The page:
Fueling for Physical Wellbeing


Is physical wellbeing really the foundation for optimizing all other dimensions of health, such as emotional, social, intellectual, financial, and spiritual health? It may be. I mean, if basic physical needs aren’t being met, it’s difficult for us to focus on other aspects of health. Can’t relate? That’s probably a good thing, because it means you’ve never wanted for food or shelter. While we’d like to have our faith and purpose serve as the foundation for our very existence (which in itself is physical), I think we can agree that what we put into our bodies influences our level of health, which in turn influences our quality of life.

Photo Credit | Katerina Pavlickova | Unsplash

Photo Credit | Katerina Pavlickova | Unsplash

That being said, I should note that physical wellbeing includes what we eat and drink, how and if we move our bodies, personal safety, access to treatment, and our environmental toxin exposure (smoking, air pollution, hair spray inhalation, etc). Of course, nutrition is a key factor, and one that most of us reading this have the ability to change. It’s important to understand the interrelatedness between not only the physical aspects, but between physical wellbeing and the other dimensions I mentioned above. This is the big picture of health and wellness that must be understood for purposeful eating.

But at some point, we have to move from the 30,000-foot world view of nutrition to the ground level of self-interest, as in, how do we make sustainable changes with our current levels of knowledge, motivation, and energy. One way to do that is to build a series of habits that move us from intention to action.

I’m suggesting there’s a better way. A simpler way to move forward on the wellness continuum without chasing marketing hype. At 30,000 feet it’s about the intersection of biology, behavior, and the environment. At the ground level of self-interest it’s about daily choices that work for your personal journey. Maybe choosing whole grain and an apple for breakfast over a donut. Maybe changing the environment that lands donuts in your lap five days a week.It’s not easy to find sound sources of knowledge and motivation, especially if we’re not looking at nutrition in the context of holistic health. More than half the population is strictly looking for weight loss, sometimes willing to risk long-term health for a rapid drop in dress size. Many follow media standards which equate skinny with healthy. And there’s no shortage of sources for quick weight loss, from starvation diets to supplements. Which leaves us in a mindless, rather than mindful, state of being.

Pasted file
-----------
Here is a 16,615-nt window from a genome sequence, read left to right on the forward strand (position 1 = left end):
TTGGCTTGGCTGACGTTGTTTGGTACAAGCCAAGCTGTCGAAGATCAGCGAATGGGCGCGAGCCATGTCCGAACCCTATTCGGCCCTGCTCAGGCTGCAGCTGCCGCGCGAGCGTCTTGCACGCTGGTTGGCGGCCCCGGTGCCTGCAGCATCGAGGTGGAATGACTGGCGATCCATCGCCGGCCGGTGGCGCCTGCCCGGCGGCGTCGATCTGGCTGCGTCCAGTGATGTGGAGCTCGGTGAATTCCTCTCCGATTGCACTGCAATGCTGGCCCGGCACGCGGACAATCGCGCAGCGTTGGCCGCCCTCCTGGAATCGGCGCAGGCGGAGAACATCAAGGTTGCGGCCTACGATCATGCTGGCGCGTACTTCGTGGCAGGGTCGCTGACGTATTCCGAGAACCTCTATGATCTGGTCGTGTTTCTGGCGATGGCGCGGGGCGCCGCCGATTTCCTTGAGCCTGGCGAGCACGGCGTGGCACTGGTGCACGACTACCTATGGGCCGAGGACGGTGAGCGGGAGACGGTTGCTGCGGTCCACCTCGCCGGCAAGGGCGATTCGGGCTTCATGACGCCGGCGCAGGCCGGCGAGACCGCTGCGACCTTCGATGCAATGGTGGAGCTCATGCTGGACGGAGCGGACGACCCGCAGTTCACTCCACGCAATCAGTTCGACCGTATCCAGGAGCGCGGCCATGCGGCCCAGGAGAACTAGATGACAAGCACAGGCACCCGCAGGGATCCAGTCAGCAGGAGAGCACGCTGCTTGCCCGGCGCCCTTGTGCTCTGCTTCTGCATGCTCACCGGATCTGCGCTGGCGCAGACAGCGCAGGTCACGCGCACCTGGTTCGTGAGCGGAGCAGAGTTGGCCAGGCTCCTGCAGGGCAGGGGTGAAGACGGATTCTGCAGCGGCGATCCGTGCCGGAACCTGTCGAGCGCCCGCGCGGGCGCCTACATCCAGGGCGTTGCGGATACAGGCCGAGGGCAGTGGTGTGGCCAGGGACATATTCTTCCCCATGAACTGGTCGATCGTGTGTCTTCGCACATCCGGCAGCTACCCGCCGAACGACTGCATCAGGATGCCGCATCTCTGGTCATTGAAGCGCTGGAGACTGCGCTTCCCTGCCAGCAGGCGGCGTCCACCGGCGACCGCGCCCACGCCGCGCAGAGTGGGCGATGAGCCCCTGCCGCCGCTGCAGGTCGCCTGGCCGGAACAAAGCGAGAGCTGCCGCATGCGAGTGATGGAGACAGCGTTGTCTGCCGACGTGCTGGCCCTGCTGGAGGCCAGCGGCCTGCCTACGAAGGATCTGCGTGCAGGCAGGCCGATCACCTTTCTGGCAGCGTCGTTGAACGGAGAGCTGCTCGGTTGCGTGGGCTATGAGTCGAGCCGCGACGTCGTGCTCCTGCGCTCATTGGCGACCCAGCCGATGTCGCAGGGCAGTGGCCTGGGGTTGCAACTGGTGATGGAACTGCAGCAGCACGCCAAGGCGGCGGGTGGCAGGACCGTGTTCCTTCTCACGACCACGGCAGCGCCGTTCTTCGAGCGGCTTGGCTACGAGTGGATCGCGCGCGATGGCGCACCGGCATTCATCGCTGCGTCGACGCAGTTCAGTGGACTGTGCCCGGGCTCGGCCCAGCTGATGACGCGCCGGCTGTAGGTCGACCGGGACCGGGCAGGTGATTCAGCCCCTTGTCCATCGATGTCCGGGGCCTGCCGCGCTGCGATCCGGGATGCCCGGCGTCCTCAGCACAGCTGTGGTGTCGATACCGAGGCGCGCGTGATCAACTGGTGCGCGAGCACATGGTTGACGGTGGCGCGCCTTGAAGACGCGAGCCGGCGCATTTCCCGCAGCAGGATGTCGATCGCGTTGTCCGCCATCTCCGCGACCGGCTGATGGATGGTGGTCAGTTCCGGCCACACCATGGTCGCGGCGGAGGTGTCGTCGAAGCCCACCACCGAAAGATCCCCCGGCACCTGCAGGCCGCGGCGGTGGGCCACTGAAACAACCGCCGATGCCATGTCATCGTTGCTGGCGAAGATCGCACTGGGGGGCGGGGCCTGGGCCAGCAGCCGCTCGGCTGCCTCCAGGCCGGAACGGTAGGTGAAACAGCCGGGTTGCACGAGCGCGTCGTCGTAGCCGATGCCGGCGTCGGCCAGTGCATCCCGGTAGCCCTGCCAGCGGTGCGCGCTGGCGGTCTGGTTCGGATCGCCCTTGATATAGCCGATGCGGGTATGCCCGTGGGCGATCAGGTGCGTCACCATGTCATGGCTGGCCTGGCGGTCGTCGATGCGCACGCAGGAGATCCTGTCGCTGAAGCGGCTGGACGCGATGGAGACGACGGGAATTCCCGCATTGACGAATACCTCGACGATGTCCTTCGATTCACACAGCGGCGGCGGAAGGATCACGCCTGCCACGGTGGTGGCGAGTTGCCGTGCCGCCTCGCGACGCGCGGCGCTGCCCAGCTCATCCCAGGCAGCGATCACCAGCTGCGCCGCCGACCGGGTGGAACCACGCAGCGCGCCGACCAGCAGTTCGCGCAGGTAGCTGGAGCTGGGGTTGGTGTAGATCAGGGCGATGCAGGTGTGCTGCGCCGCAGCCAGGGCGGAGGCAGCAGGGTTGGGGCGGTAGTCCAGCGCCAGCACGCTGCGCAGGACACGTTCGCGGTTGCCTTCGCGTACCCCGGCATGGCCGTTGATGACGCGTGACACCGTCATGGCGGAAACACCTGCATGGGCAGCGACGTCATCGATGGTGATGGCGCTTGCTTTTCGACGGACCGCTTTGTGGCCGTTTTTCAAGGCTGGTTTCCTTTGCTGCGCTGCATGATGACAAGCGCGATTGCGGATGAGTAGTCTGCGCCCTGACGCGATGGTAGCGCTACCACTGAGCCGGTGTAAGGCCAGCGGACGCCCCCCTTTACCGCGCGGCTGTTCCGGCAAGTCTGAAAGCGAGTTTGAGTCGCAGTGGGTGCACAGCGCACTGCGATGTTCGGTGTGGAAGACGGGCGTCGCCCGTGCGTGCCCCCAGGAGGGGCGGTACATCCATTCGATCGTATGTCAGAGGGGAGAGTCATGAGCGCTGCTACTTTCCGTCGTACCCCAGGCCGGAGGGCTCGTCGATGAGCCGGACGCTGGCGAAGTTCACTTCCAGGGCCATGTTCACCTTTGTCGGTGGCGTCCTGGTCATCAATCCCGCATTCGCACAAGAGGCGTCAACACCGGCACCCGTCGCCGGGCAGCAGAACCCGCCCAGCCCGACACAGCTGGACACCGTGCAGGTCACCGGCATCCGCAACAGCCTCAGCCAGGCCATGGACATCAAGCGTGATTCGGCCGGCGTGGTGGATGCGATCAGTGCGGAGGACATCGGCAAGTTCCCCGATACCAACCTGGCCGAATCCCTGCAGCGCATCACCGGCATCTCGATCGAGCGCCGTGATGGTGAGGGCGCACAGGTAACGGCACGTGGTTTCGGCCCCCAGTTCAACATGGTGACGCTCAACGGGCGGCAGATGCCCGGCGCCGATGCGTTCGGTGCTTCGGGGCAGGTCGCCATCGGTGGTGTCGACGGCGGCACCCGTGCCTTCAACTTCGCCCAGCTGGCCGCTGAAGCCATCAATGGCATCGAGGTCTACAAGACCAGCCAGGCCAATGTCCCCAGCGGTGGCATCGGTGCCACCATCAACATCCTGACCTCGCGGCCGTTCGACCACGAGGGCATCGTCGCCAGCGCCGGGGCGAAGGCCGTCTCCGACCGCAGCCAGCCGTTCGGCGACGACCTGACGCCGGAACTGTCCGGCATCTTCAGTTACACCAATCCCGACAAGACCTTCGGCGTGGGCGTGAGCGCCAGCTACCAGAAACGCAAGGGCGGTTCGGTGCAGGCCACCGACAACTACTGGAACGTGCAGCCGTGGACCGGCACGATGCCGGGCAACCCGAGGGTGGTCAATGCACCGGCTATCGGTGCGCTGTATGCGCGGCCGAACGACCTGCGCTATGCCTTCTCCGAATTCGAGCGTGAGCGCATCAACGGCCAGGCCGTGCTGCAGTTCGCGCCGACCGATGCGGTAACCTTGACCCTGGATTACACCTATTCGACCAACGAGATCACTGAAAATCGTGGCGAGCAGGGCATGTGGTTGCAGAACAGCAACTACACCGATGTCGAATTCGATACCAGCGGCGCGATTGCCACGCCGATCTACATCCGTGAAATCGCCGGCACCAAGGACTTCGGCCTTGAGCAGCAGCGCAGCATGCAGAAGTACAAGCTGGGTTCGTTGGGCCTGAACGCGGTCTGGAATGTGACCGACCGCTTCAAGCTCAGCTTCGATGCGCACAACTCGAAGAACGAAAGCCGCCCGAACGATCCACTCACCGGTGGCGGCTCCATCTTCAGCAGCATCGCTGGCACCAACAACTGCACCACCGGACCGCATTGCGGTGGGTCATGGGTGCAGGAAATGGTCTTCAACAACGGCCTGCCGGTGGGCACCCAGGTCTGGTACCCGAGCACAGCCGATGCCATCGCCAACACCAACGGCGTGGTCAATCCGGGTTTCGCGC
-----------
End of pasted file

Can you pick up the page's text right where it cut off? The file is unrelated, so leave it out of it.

I’ll continue sharing simple, sustainable dietary tips and resources, in the hopes that you’ll have that light bulb moment, when nutrition is about fueling for long term health and quality of life. If we can eliminate the complications by eliminating the sources of misinformation and hype, we can focus on our personal plan for greater wellbeing. Simply put, by eating more plants, less processed and sugary foods, optimal portions, and by slowing down to appreciate the gift of plenty, we will move towards purposeful physical wellbeing. It’s a foundational dimension of holistic health.

Lisa Hautly